Frustrated with inaccuracies with the art work of the dust jacket cover of a Philip Marlowe novel, American pulp crime novelist Raymond Chandler griped in one of his letters as to whether the artist had even taken the time to read the story. Mitu Misra’s feature debut as screenwriter and director has been blighted by a similar misunderstanding. It may leave the filmmaker to ask a similar question of the person tasked with the poster art for Lies We Tell. If the first impression of Gabriel Byrne with shot gun in hand, alongside the quote, “A gripping thriller of a man pushed to the edge” suggests a turn as a vigilante or desperate hero, picture and words combine to reinterpret and oversimplify this dramatic tale of cultural and aspirational angst.
Following the death of his employer, chauffeur Donald (Gabriel Byrne) is given the task of erasing any evidence of Demi’s (Harvey Keitel) long-term affair with mistress Amber (Sibylla Deen). Donald’s task soon unravels when Amber’s life is threatened, and he finds himself her reluctant confidant.
An actor who has always possessed a certain presence onscreen, here Byrne shows the experience of age, an ability to speak through his presence alone, a look, a glance, or even as a still life subject framed by the camera. Comparatively, Donald draws attention to the slight rather than dramatic mechanical adjustments the actor makes for each of his roles, which has defined him as one of the most watchable actors of his generation. Aiding his screenwriter-director in moments of unnatural and forced dialogue, where the younger cast struggle to brush over these blemishes, for the most part he finds a naturalism in his delivery. Yet in the shadow of this success, the weight or strain of his attempt to find that naturalism can be felt as Misra’s youthful inexperience undercuts his efforts, which extends to the swirling use of music.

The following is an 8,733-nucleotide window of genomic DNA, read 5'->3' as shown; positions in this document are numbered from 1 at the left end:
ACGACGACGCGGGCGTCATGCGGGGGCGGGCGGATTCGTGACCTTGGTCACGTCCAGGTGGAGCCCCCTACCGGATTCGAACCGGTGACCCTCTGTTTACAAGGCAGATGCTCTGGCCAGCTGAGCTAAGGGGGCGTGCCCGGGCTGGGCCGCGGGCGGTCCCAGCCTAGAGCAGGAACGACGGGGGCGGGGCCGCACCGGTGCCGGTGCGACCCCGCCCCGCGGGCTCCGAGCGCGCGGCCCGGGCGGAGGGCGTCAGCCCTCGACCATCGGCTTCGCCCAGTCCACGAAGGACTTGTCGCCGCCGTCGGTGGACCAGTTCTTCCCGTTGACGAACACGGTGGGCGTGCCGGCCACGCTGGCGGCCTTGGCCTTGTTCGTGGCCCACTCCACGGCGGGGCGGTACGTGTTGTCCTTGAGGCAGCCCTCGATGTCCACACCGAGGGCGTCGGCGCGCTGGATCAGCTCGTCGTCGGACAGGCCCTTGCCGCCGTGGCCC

In attempt to heighten the emotional resonance, Misra fails to earn these moments, in a misguided decision. One has to feel the emotion for this aesthetic language to resonate with the strength of its musical intent, and whilst we may feel an emotional sympathy towards Donald and Amber, the music nonetheless feels excessive, especially in comparison to the quieter moments or those passages without music, which are more touching. We get the impression that the filmmaker has failed to listen to his film, to allow the themes and the characters to authentically communicate themselves to the audience. Instead the artist’s presence is oppressively sensed as he tries to coerce his audience emotionally, or here take a shortcut to the emotional connection that culminates in its final concluding act.
The story focuses on an unlikely friendship, one born out of indifference and obligation, which echoes the thematic drive of the drama. In response to Amber’s worry for the fate of her sister, she is offered the advice that Allah gives strength to those who help themselves. It is a profound moment, as Amber has shown a strength to help herself, pursuing a career in law with new opportunities before her. Although not achieved by way of an exclusive independence, Donald’s former employer playing his part, she finds herself requiring Donald’s help to prop her up as she stumbles as a result of her love for her family and her idealism, both of which see her resolve tested. Equally, Amber comes to give a purpose and sense of direction for this chapter in the life of Donald, a grieving father with a broken marriage. Lies We Tell delivers a message that rather than looking to the heavens for courage and help, we should be looking closer to home, to our fellow man rather than our spiritual deities.
Misra’s debut feature is not without its flaws, yet these are offset by moments of sharply written dialogue that are carried off by measured performances. Equally, there is a pleasant restraint in Byrne’s character, of a quieter man struggling under the weight of his past. Alongside the lack of romanticism in a cruel struggle, the film has courage, and in hindsight this is a tale of obligation and sacrifice, friendship and family, tradition and independence. It has the potential to reveal hidden layers of interpretation that show the deeper joy and sorrow of these characters.
Lies We Tell is out in cinemas across the UK on Friday, February 2nd.